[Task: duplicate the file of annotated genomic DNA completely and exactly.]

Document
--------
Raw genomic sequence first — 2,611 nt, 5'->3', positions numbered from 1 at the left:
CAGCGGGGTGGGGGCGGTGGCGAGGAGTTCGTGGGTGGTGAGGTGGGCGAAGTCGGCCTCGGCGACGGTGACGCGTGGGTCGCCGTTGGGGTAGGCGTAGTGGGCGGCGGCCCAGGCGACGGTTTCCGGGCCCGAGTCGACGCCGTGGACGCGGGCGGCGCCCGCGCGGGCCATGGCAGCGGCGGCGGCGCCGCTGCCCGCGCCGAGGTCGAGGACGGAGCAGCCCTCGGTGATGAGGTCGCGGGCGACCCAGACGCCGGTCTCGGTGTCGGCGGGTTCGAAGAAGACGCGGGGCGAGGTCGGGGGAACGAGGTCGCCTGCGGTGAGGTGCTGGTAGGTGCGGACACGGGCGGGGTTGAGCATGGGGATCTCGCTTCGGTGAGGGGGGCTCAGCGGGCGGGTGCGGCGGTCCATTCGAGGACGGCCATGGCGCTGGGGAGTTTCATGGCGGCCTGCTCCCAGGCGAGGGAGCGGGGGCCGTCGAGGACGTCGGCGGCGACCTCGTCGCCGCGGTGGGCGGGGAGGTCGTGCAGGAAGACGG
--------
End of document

Raw genomic sequence first — 2,611 nt, 5'->3', positions numbered from 1 at the left:
CAGCGGGGTGGGGGCGGTGGCGAGGAGTTCGTGGGTGGTGAGGTGGGCGAAGTCGGCCTCGGCGACGGTGACGCGTGGGTCGCCGTTGGGGTAGGCGTAGTGGGCGGCGGCCCAGGCGACGGTTTCCGGGCCCGAGTCGACGCCGTGGACGCGGGCGGCGCCCGCGCGGGCCATGGCAGCGGCGGCGGCGCCGCTGCCCGCGCCGAGGTCGAGGACGGAGCAGCCCTCGGTGATGAGGTCGCGGGCGACCCAGACGCCGGTCTCGGTGTCGGCGGGTTCGAAGAAGACGCGGGGCGAGGTCGGGGGAACGAGGTCGCCTGCGGTGAGGTGCTGGTAGGTGCGGACACGGGCGGGGTTGAGCATGGGGATCTCGCTTCGGTGAGGGGGGCTCAGCGGGCGGGTGCGGCGGTCCATTCGAGGACGGCCATGGCGCTGGGGAGTTTCATGGCGGCCTGCTCCCAGGCGAGGGAGCGGGGGCCGTCGAGGACGTCGGCGGCGACCTCGTCGCCGCGGTGGGCGGGGAGGTCGTGCAGGAAGACGG